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Introductory Note: “The Lagoon” is a short story by Joseph Conrad, written in 1896 and published in the January 1897 edition of The Cornhill Magazine. “The Lagoon” is similar to Conrad's magnum opus, Heart of Darkness, in a number of ways. The story tells of an unnamed white man who travels up an Indonesian river and stops by a little hut in a lagoon, where a Malaysian man named Arsat lives with his dying wife. As they sit down together, Arsat tells the story of his past and his darkest secrets, while the white man remains quiet and indifferent. Much like Marlow in Heart of Darkness, the white man hears firsthand about the brutality of the jungle. The story is also comparable to Conrad’s novella in that it contains numerous symbols of darkness and light, black and white, movement and stillness, dreams and reality. Conrad’s works are dense, requiring readers to analyze the text thoroughly to see how the settings and actions of characters intertwine with the plot's major themes. This story is also significant because it was published a couple of years before Heart of Darkness, making this story one of Conrad’s first biting critiques of European colonialism.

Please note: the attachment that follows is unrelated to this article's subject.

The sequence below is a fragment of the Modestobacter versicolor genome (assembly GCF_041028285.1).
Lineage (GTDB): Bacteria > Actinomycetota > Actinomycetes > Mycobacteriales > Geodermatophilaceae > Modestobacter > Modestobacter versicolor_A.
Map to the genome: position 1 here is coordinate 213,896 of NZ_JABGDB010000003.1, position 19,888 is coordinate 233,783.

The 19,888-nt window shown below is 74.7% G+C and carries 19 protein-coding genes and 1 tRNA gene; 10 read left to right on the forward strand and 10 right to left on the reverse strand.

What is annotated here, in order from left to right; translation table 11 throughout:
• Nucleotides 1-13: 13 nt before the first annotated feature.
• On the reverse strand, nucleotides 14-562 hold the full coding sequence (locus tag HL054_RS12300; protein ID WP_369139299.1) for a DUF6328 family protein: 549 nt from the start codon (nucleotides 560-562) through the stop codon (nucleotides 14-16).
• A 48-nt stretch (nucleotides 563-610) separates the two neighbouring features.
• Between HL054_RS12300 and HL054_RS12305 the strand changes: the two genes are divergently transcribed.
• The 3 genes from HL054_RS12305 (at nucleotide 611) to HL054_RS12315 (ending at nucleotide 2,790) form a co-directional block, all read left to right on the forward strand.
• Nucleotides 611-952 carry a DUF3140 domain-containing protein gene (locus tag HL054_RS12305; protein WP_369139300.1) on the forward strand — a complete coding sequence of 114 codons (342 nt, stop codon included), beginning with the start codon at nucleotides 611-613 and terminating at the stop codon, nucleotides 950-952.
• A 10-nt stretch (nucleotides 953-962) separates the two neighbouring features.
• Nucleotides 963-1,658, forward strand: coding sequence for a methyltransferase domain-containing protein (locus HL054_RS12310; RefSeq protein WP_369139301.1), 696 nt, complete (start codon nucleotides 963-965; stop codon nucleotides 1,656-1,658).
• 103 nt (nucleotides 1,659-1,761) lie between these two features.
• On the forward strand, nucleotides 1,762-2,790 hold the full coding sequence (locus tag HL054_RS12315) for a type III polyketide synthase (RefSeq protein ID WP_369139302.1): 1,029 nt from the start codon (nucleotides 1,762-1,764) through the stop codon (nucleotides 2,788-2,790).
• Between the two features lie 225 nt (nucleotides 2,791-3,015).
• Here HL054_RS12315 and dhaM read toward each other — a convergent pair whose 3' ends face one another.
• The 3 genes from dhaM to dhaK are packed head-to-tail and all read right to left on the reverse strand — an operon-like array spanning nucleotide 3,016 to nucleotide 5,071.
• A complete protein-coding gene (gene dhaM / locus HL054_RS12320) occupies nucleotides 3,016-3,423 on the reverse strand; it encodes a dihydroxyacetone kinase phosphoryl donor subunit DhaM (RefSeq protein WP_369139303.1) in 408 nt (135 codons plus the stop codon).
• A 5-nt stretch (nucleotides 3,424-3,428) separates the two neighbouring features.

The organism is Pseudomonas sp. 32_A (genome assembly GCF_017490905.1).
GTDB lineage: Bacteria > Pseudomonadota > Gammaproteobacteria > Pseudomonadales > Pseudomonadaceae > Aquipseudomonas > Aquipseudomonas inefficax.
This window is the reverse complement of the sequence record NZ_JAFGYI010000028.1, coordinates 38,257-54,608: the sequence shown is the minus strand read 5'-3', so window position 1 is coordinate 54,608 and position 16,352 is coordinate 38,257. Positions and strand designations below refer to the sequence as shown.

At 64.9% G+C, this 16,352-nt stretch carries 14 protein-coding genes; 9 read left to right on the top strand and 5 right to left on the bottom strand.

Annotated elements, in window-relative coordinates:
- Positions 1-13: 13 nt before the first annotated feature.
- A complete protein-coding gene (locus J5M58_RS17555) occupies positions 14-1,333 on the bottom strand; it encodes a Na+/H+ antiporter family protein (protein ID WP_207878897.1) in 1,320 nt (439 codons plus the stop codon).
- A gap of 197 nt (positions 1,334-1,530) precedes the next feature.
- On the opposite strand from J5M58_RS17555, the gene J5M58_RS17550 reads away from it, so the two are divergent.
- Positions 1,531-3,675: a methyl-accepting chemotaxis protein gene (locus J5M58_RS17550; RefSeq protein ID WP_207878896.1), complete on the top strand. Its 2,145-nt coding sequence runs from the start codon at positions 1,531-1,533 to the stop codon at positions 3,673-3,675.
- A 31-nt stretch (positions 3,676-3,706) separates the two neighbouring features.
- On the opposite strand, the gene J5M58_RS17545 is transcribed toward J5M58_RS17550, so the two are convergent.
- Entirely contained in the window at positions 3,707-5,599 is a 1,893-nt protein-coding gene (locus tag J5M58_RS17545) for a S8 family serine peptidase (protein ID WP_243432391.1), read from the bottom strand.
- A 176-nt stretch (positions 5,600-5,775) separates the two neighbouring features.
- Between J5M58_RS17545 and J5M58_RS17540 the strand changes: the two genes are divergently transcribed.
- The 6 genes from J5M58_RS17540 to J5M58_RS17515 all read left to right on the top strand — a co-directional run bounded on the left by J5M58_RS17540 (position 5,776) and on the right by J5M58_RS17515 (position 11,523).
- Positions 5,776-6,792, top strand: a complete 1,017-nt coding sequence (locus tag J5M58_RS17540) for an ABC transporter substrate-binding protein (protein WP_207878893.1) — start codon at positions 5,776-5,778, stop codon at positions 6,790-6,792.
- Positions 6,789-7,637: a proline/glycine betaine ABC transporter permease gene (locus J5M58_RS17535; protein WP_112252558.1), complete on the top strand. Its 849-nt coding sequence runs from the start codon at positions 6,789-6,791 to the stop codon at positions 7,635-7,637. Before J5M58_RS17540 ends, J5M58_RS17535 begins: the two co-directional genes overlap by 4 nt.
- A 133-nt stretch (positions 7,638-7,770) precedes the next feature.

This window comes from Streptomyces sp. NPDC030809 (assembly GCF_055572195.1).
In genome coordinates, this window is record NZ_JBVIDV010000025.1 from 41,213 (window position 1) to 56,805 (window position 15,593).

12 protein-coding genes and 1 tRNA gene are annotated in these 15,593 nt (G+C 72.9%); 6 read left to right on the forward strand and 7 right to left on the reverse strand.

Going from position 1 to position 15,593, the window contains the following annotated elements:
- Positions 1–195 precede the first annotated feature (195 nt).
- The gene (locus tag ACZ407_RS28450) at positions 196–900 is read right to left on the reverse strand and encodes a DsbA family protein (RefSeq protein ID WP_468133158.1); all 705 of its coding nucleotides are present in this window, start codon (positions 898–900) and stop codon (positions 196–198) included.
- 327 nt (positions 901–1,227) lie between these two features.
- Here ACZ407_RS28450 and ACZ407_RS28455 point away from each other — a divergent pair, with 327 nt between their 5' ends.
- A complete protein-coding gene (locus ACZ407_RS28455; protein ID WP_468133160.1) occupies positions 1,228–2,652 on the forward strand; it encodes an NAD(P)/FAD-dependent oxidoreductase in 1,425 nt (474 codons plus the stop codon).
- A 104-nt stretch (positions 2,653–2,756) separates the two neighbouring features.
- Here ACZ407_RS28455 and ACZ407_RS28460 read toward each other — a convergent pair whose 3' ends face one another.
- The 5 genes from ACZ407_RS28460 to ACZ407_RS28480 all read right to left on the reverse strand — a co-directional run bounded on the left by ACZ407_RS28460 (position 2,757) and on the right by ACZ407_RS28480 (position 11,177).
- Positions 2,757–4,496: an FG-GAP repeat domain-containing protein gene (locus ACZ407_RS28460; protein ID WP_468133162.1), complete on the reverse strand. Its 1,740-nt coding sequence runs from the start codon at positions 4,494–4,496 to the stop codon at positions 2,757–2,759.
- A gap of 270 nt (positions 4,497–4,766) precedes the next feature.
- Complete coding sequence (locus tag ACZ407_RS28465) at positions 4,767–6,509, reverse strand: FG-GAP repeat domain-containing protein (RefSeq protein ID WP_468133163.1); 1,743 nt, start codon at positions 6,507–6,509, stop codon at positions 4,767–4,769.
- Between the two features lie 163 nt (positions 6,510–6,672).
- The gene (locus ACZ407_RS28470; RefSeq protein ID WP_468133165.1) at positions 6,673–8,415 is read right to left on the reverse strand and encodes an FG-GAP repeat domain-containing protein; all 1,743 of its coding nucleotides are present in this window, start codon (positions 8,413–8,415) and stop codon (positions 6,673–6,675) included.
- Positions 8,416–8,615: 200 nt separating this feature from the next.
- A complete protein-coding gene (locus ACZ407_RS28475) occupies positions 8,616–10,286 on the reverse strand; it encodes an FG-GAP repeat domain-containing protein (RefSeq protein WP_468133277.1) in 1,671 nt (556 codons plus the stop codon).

Advisory: This story contains descriptions that are racially insensitive.